Still, Gurley added, it’s encouraging to see vaccinations “play out as we would expect.”
“If you vaccinate everyone, you end the epidemic in your country,” she said. “Hopefully that will be inspiring for other places.”
But Israel still faces a major hurdle: The country’s coronavirus czar, Nachman Ash, recently estimated that 40% to 50% of new daily coronavirus cases in Israel are being caused by B117, the more transmissible variant discovered in the UK.
“The model in Israel that we’ve run predicted that by this time we should have seen smaller numbers” of infections, Zimlichman said. That’s likely because of the variants, he added, though he noted that researchers “can’t factor the variants into the models because we don’t know enough about them.”
For now, it seems, coronavirus vaccines are effective against the variant found in the UK, but new research suggests that vaccines may not work as well against B1351, the variant first identified in South Africa. Both Pfizer and Moderna, however, say their vaccines protect against that strain. Israel has recorded just 30 cases of B1351 so far.
But even in the nation with the most vaccinations per capita, there’s still a race against the clock.
“The more we suppress opportunities for the virus to transmit, the fewer opportunities it has for variants to develop,” Gurley said.
Lessons for the United States
In theory, Zimlichman said, vaccinating around 70% of a population should bring new cases to a standstill – as long as vaccines continue to vanquish new strains.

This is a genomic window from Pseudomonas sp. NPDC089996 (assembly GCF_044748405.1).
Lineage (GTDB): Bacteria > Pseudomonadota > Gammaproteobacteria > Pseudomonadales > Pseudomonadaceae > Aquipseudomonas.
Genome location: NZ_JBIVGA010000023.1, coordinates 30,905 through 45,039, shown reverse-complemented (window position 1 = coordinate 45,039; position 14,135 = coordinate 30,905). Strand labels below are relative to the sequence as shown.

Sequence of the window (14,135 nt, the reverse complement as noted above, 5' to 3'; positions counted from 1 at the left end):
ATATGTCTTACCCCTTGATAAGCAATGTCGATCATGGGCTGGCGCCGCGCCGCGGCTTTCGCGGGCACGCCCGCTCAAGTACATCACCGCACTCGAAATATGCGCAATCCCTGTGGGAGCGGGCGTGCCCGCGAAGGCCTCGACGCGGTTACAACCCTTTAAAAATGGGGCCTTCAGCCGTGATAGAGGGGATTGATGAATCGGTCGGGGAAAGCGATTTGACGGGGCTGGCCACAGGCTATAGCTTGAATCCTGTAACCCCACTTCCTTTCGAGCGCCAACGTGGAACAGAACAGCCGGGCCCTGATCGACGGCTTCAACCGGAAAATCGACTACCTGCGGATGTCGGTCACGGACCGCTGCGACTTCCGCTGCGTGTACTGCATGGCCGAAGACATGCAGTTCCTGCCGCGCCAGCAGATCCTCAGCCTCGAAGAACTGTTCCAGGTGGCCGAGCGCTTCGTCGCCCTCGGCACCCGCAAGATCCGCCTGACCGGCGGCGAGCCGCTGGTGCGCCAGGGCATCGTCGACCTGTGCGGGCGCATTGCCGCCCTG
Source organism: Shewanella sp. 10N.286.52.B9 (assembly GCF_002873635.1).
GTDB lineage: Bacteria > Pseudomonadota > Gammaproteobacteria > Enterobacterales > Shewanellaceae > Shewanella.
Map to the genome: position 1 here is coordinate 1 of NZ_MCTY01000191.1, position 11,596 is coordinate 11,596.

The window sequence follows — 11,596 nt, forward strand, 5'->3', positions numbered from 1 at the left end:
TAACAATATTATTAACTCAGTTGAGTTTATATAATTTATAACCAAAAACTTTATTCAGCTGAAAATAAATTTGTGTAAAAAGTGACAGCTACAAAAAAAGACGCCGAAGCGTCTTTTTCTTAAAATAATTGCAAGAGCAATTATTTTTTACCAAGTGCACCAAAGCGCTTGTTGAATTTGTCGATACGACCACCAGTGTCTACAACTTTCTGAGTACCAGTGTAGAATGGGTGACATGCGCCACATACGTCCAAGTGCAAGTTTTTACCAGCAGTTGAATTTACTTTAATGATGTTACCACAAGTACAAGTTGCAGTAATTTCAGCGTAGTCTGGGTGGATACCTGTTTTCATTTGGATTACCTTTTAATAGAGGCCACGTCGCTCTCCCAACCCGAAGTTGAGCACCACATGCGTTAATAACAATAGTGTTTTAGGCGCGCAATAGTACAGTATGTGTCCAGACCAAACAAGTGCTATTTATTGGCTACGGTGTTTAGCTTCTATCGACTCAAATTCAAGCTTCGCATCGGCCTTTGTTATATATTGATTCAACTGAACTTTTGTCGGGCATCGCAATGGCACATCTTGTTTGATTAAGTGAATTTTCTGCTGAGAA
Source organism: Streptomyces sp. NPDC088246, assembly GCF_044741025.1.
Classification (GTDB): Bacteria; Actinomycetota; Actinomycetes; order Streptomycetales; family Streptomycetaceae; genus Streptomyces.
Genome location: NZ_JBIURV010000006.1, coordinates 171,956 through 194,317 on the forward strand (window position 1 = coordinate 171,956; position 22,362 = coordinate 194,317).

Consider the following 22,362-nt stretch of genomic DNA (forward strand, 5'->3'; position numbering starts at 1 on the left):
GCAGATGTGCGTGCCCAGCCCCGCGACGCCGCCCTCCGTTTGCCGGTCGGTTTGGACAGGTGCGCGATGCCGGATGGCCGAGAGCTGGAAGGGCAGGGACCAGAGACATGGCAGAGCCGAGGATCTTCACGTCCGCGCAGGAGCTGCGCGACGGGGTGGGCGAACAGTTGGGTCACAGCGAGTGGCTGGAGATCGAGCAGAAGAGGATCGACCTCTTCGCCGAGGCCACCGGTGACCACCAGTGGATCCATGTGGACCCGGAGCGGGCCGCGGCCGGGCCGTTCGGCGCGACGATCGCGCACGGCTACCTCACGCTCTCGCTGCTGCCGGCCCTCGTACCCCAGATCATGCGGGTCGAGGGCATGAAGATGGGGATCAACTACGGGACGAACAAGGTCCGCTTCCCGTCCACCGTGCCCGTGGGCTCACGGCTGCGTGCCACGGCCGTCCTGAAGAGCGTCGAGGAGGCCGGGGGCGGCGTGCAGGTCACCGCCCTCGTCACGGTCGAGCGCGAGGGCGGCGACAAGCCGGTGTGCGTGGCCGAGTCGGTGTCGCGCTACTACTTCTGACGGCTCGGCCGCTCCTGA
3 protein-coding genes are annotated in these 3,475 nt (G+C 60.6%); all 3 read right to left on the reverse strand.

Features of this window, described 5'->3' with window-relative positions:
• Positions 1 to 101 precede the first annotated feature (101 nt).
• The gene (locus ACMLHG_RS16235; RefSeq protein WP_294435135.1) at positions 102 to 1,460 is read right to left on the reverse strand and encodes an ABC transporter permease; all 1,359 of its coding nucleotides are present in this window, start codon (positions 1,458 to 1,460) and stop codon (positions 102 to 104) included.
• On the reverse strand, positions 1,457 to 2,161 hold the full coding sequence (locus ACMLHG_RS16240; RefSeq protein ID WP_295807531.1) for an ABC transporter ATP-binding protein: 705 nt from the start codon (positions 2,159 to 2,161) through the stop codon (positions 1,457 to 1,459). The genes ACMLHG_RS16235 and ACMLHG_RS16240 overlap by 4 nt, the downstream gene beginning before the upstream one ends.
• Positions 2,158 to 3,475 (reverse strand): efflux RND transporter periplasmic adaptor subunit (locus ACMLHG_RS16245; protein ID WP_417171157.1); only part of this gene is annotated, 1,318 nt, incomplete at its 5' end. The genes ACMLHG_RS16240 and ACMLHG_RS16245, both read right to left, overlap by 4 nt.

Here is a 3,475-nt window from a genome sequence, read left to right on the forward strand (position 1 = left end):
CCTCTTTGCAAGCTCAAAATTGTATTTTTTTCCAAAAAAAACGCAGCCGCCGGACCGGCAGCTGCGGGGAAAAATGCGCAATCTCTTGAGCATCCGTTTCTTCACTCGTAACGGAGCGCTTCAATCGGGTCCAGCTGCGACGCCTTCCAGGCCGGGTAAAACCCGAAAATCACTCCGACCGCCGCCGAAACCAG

The United States recorded its first two cases of B1351 on Thursday and has already identified at least 315 cases of B117. As of Thursday, the nation had vaccinated less than 8% of its population: around 25 million people.
Gurley said the shots already given out are undoubtedly preventing some COVID-19 cases already, though.
“The actual effect we absolutely expect to be there, whether anyone is measuring it today or not,” she said.
The US put states and individual healthcare providers in charge of getting shots into arms, a process that created delays, and many states faced demand that far exceeded supply. The Biden administration has unveiled several initiatives to address these challenges: It plans to purchase another 100 million COVID-19 vaccine doses each from Pfizer and Moderna. That would bring the total US vaccine supply to 600 million doses – enough to vaccinate most Americans.
Biden has also pledged to enlist the National Guard and Federal Emergency Management Agency to establish 100 additional vaccination sites within the next month.
“At the end of the day, I think we’re all realizing that our one way out of this pandemic is probably through mass vaccinations,” Zimlichman said. “Once you understand that this is your way out, you need to focus 100% on your vaccination program.”